The Divide - a note from Matthew Warchus

The Divide Part 1  
by Alan Ayckbourn 
performed by The Old Vic 
directed by Annabel Bolton 

Photograph by marc marnie 


The Divide is an extraordinary new work by one of the UK’s greatest storytellers, Alan Ayckbourn. Unfolding over two parts, The Divide is a tale for our own turbulent times that unflinchingly examines a dystopian society of brutal repression, forbidden love and seething insurrection.
A century from now England is hit by a deadly contagion. Society is decimated as contact between men and women becomes fatal. Under the dictates of an elusive Preacher, an unthinkable solution is enforced. Separated by the Divide, the adult survivors are segregated by gender with men wearing white as a mark of their purity and women – still infected – clothed in black as a sign of their sin.
Decades later, brother and sister Elihu and Soween are growing up learning the ways of their new, tightly controlled society. As they begin to glimpse the cracks in the system, Elihu falls for the daughter of two radical mothers, risking fatal disease and threatening to ignite a bloody revolution. The Divide is a searing vision of a future defined by brutal repression, forbidden love and seething insurrection.
Spread across two separate parts, The Divide is a hugely engaging and constantly surprising story of a society that segregates – but is still recognisable.
Alan Ayckbourn has produced 80 internationally acclaimed stage works including Absurd Person Singular, The Norman Conquests and A Chorus of Disapproval. His plays are regularly performed all over the world, and have been translated into more than 35 languages.
The Divide receives its premiere in a co-production between The Old Vic, London, Edinburgh International Festival and Karl Sydow, directed by Annabel Bolton, an associate director of The Old Vic.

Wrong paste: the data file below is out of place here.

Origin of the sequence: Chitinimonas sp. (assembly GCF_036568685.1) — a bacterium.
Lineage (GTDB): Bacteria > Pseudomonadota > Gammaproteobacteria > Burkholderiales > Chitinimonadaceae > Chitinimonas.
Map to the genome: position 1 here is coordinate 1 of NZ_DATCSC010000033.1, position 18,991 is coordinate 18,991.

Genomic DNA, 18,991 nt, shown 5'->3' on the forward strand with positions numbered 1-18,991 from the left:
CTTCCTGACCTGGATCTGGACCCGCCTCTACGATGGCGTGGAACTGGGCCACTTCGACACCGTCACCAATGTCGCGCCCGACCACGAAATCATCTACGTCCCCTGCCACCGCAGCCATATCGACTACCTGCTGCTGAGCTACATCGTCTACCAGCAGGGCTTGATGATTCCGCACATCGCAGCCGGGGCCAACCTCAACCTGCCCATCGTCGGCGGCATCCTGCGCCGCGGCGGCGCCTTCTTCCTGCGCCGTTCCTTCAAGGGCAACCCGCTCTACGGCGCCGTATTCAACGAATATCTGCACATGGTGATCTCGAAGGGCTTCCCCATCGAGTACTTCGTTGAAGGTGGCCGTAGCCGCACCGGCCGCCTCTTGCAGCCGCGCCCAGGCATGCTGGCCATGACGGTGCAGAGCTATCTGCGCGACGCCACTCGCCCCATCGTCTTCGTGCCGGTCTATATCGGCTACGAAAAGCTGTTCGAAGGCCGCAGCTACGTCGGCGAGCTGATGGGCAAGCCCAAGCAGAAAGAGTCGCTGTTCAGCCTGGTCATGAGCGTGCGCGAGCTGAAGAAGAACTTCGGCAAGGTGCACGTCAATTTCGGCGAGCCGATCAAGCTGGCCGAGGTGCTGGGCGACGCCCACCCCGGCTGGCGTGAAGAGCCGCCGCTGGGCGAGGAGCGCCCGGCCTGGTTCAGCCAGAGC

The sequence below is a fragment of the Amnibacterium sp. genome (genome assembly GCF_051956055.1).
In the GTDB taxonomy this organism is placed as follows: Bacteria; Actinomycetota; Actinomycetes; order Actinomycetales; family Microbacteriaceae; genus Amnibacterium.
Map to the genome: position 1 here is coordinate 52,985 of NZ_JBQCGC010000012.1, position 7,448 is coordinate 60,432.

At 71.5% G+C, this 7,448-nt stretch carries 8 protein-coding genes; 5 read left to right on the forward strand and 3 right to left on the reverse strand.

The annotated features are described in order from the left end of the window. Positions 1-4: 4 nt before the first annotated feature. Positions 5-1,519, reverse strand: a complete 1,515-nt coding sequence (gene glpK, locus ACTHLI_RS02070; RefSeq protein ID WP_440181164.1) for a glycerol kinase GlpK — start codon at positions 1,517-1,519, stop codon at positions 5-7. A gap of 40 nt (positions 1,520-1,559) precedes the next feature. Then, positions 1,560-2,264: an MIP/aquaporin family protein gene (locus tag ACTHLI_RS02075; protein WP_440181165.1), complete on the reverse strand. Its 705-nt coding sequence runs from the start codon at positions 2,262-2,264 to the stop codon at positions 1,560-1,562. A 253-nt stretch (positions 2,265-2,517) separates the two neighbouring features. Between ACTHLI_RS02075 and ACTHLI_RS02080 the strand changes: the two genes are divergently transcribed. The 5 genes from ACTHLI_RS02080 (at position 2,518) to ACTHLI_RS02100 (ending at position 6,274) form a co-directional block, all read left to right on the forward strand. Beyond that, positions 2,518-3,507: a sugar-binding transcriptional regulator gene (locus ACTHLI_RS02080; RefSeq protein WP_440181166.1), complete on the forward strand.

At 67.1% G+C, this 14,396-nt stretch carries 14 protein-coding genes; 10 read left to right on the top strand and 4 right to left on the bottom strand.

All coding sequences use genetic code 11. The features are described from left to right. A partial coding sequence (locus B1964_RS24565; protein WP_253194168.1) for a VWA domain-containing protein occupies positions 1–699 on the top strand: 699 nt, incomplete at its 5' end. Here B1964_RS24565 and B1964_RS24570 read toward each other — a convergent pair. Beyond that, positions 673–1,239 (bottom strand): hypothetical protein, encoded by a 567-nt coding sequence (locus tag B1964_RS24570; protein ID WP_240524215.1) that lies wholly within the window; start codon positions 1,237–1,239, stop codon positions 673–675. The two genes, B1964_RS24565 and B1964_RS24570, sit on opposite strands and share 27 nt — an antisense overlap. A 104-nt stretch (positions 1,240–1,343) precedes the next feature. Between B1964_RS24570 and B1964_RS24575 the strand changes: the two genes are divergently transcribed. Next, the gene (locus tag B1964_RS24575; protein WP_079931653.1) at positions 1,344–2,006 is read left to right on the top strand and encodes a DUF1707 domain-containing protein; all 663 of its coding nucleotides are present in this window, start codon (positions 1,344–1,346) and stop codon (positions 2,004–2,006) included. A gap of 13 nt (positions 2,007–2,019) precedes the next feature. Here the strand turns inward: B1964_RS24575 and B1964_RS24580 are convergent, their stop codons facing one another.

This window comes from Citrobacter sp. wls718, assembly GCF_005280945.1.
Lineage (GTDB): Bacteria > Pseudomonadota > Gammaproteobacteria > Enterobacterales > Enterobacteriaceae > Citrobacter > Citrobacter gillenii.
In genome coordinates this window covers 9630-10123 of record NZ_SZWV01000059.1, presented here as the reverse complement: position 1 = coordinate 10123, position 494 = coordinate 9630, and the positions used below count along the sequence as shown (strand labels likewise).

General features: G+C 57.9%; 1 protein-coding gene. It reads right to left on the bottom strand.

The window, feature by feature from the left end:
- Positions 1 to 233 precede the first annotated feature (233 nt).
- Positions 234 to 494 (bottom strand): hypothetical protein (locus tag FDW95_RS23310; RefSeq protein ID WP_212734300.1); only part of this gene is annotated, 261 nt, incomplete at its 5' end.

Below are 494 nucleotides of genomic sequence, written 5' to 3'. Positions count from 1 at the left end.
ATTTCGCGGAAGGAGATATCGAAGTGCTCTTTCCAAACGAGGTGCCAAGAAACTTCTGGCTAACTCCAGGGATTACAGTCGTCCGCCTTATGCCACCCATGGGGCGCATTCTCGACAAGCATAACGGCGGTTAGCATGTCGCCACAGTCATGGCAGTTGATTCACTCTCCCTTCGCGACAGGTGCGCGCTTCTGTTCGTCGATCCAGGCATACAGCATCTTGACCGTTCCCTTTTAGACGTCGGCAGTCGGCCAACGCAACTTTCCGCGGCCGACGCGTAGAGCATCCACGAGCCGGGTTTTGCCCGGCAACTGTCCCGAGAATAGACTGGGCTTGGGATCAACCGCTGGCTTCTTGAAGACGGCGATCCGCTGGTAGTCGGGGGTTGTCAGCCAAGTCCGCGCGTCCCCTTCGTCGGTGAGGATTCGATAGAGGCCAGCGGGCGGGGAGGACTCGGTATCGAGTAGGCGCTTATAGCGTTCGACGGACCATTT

I grew up mostly in Yorkshire. Scarborough was relatively close and so throughout the 1980s I probably saw every new Ayckbourn play in its original production. It’s what developed my love of in-the-round theatre and my huge admiration for Ayckbourn as an unflinching tragi-comic writer and also as a great experimenter in form.

Crazily, I’ve only so far managed to direct his epic trilogy The Norman Conquests (here at The Old Vic in fact) but I certainly intend to do more. Therefore, when Annabel Bolton drew my attention to his latest writing experiment (yes, at 78 he is still experimenting!) I was immediately intrigued.

The Divide was not written as ‘Ayckbourn’s latest play’ but rather as a kind of massive diary characterised by a handful of solo voices. It is an ‘archive’ of a dystopian future described predominantly from the point of view of a young girl growing up. The young person’s perspective gives it a naïvité which is sometimes humorous, sometimes foolish and sometimes heart-wrenching.

Set in a world recovering from a plague, where men and women now endure forced permanent separation, the story considers not only the many incompatibilities between the sexes but also an urge, here revolutionary, to bridge the divide. The many binary themes in the story also include the divisions between parents and children, the old and the new, the past and the present, colour and monochrome, and tyranny and freedom. What’s compelling is the ‘upside-down’ picture of a society where all our automatic norms are illicit curiosities or taboos… Bertolt Brecht called this the Alienation Effect, whereby what’s familiar is made strange to make us look harder at the things we take for granted.

Annabel’s urge to realise a staged version of this utterly unique Ayckbourn text is typical of our Baylis Directors (each season has its own early career ‘Baylis Director’, Annabel is the third following Max Webster and Joe Murphy) who are generally irrepressibly adventurous in their choices which is something I cherish and aim to support.

The Old Vic is evolving into a theatre with a much wider range of work for a much wider audience. Projects like The Divide are very much on the more audacious end of the spectrum, with classic revivals occupying the opposite end. But in between we now regularly programme an array of family shows, musicals, new writing and dance. This is made possible by the vision and generosity of our varied philanthropic supporters — our Principal Partner RBC, Previews Partner PwC and, on this production, the invaluable support of Bloomberg and the Mohamed S. Farsi Foundation.

Matthew Warchus

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